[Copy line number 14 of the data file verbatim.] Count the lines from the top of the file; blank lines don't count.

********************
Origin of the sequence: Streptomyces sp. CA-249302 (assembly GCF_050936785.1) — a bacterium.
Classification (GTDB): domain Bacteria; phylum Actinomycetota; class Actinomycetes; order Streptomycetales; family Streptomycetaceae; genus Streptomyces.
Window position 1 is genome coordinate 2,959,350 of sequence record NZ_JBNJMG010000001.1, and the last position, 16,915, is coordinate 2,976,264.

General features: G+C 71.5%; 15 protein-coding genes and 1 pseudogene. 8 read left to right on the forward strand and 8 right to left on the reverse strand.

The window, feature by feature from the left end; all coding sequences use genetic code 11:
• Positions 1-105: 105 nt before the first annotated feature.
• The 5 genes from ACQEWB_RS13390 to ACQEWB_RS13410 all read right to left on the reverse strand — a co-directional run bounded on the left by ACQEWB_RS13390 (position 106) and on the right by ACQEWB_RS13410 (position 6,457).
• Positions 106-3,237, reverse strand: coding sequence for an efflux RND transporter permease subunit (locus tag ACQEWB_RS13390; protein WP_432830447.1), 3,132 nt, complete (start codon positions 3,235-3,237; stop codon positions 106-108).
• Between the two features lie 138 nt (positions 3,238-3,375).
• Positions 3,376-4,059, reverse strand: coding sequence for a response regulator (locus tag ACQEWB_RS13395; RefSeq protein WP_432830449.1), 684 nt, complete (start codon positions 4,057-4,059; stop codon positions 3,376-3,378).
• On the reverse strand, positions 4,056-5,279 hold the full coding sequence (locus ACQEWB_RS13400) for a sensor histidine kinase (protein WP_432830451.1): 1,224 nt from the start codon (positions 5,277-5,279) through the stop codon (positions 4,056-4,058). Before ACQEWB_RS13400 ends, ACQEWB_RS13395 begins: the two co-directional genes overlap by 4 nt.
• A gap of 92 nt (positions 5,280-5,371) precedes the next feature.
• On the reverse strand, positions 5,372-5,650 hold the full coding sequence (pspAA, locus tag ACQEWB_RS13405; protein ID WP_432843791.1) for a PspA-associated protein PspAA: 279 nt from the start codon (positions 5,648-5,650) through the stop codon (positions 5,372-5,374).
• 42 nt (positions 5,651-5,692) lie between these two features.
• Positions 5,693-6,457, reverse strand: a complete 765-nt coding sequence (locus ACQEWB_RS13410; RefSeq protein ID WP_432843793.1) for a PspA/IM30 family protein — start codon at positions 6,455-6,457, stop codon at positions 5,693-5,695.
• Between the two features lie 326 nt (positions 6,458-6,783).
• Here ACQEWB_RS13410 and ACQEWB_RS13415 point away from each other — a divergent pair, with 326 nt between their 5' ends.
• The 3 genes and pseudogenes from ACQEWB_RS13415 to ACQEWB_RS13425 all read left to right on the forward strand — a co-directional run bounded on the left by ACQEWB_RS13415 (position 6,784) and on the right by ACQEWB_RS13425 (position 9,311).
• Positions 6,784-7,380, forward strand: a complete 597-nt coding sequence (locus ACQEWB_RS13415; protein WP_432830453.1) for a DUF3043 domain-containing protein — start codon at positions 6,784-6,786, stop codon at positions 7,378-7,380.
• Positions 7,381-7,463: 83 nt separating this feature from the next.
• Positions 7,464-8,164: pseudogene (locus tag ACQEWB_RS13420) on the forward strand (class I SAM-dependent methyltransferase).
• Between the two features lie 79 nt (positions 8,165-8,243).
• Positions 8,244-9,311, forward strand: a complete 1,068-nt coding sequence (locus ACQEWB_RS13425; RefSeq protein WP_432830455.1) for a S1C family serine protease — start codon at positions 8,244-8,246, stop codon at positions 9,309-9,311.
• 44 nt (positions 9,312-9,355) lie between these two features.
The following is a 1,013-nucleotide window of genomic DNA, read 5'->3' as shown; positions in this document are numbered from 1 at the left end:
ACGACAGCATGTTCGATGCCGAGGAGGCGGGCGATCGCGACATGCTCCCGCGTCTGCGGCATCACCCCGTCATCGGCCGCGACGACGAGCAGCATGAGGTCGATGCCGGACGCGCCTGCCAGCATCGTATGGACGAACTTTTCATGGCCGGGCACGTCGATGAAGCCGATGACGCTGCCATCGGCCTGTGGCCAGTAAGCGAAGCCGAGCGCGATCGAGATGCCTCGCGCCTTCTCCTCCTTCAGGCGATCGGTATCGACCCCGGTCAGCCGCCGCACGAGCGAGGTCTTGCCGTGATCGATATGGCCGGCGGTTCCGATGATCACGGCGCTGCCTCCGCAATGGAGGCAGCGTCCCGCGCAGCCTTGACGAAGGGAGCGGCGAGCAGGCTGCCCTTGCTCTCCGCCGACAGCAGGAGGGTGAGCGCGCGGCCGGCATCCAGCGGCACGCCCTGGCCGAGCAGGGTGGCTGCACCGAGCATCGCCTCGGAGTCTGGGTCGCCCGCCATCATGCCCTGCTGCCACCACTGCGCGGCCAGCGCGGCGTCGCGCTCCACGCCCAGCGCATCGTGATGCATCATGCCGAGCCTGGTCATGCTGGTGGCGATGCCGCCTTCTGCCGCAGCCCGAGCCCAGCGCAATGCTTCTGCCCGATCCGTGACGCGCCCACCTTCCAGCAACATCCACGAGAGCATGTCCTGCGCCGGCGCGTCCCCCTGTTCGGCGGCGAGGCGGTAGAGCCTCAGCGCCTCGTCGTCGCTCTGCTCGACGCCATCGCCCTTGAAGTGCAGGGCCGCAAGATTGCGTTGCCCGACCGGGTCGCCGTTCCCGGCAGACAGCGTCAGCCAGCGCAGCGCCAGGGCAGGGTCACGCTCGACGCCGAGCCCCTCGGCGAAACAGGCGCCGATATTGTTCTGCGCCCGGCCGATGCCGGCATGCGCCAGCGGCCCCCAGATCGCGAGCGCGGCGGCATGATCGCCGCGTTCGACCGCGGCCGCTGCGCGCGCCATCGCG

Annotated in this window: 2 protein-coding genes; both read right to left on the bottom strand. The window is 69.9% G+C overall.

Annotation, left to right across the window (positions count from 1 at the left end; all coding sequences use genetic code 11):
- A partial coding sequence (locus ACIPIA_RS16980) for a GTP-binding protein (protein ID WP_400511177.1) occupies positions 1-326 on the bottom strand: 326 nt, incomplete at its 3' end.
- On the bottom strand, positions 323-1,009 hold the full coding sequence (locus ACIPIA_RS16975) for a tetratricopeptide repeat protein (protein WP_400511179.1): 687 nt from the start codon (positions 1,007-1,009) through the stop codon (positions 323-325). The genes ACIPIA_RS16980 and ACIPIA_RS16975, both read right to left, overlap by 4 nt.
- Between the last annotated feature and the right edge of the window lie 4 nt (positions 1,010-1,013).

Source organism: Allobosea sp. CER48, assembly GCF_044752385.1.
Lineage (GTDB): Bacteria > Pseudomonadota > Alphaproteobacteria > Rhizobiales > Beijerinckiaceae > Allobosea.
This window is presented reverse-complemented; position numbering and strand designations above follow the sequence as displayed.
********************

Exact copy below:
• 42 nt (positions 5,651-5,692) lie between these two features.